Elephant

1I7A0164 copy1© LiolaPhotographic 2019

Elephants are considered to be a good luck symbol all over the world. They symbolise strength, family, loyalty, endurance and so much more! Truly magnificent animals!!

Image captured at Colchester Zoo, Summer 2019 and then manipulated in Photoshop to remove the cluttered background of the zoo, and to create a more moody effect that just focuses on the Elephant!.

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Shalom Jackie

Shalom Jackie, is a phrase used by Jim when Jackie answers the door to his knocking, in the comedy Friday Night Dinner. If you have never seen it, you are in for a hilarious treat (in my opinion anyway, for what it’s worth). Truly funny! Well it has had me and my daughter (more of her in bit) rolling up.  A really good ‘Brit Com’ (British Comedy).  Talking of comedies, I  am actually living in a real life comedy or maybe soap opera is more appropriate or maybe a melodrama. Yes, I know, we all say that but I mean it!

Let’s see what the weekend has been like so far in my totally dysfunctional household here in The Mews.  People always say that, or not always but quite a lot, in that their families are not quite ‘normal’. By people I mean ladies and gentlemen, girls and boys of all ages, and anyone not mentioned who would like to be included. Well, first of all let me roll back to yesterday. The husband or rather the handsome fisherman who stays with me sometimes went off, you guessed it to play with the cats, I mean fishes or more aptly Catfish. He took his tent, he took his trolley, and his brolly; in fact I watched almost the entire contents of the garage get packed into the van. Long gone are the days when he used to take his rod, and a hand held tackle box and just pop to the local lake for a couple of hours. These days he embarks on a full blown expedition with his merry men in tow, though not really in tow as he meets them at the venue/lake where they all set up their camps and then get down to some beer, I mean fishing. And merry men may be a slight exaggeration as from what I am told some of them or actually one particular person so far was not really merry but a total ‘something’ but I will refrain from using the terminology I was privy to. Anyway, let us  just say that they did not shake hands and make up. Anyway, these are what I call the FF brigade, which stands for fishing friends and facebook friends. Whether they are friends in the real sense I cannot say. After all, it is not for me to say as I am not there. I am of course here, stuck indoors looking after the dogs (one of which is poorly as per previously written post), the cat and the hedgehog. So we have ascertained that the man of the house is away with the fishes.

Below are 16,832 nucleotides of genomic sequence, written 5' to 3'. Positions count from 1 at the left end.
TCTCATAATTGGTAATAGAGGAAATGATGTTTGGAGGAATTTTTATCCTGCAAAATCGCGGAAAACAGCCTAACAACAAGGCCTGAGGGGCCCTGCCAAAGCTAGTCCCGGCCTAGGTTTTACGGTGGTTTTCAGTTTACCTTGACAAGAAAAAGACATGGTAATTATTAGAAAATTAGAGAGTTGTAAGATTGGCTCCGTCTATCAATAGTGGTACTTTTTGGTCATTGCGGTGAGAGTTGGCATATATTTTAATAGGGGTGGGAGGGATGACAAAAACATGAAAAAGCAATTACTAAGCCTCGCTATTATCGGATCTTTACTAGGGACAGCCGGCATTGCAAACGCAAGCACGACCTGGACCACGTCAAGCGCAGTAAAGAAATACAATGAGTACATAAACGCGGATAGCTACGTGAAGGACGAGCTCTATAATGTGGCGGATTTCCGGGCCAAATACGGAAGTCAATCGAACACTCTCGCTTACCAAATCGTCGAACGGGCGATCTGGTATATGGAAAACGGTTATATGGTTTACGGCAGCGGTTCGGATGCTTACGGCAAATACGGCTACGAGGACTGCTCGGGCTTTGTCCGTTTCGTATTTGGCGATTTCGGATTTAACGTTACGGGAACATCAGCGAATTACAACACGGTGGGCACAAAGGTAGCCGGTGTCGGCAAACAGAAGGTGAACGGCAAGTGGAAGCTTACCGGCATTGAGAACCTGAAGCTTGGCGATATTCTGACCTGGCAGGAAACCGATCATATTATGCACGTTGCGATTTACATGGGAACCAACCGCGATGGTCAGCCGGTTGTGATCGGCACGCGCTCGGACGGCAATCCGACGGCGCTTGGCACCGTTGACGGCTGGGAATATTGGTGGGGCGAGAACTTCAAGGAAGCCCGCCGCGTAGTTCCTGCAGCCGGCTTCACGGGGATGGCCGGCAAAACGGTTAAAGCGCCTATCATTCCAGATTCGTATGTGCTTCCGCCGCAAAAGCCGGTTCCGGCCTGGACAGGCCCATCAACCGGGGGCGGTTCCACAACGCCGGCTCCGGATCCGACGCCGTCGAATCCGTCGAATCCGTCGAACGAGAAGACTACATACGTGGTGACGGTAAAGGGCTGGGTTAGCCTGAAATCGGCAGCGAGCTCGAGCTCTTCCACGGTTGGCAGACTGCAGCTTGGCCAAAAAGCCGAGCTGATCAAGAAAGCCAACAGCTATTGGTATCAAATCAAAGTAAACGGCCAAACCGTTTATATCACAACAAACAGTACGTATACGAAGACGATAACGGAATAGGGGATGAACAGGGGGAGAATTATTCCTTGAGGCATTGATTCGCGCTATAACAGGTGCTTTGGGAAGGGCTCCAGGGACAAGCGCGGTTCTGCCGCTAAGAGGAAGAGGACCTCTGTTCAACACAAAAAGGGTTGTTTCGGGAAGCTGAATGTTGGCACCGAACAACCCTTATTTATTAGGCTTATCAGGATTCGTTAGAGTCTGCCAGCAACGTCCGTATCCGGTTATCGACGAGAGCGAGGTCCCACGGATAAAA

I am setting the scene here, so bear with me. The house is in a real mess and muddle throughout. It’s dusty, dirty, full of clutter and what’s worse the whole entire house is painted in tired,  not fresh magnolia. Just for the record we rent our place here (note I said place and not home) at the Mews, so called because of the sort of regency style town houses which are not really regency style at all. In truth they sort of look like erect boxes which someone has likened  to the Tardis in Doctor Who, though I suspect that the Tardis had more space. To be honest everything in the house is tired from the bottom floor up, including me, especially today as I only got five hours restless sleep last night. You’ll be getting the idea that I am none too keen on this box of a house, and you would be correct.  I/we moved here just over five and a half years ago. If I say that quickly, it still sounds just as long.  I/we planned on staying for a couple of years, and then moving on somewhere else. As you can surmise that has not happened. Here, we are, still living in a dust dungeon. Oh, and we (my daughter and I think it may be haunted, at least on the top floor as that is where all sorts of  strange things have happened. The ghost story is for another post and another time maybe. Because the house is not ours, and the tenancy agreement states that we have to ask for permission to pretty much do anything, motivation and enthusiasm has been lacking to say the least. That said, on a good point the Landlord has left us alone, and we in turn have not bothered him.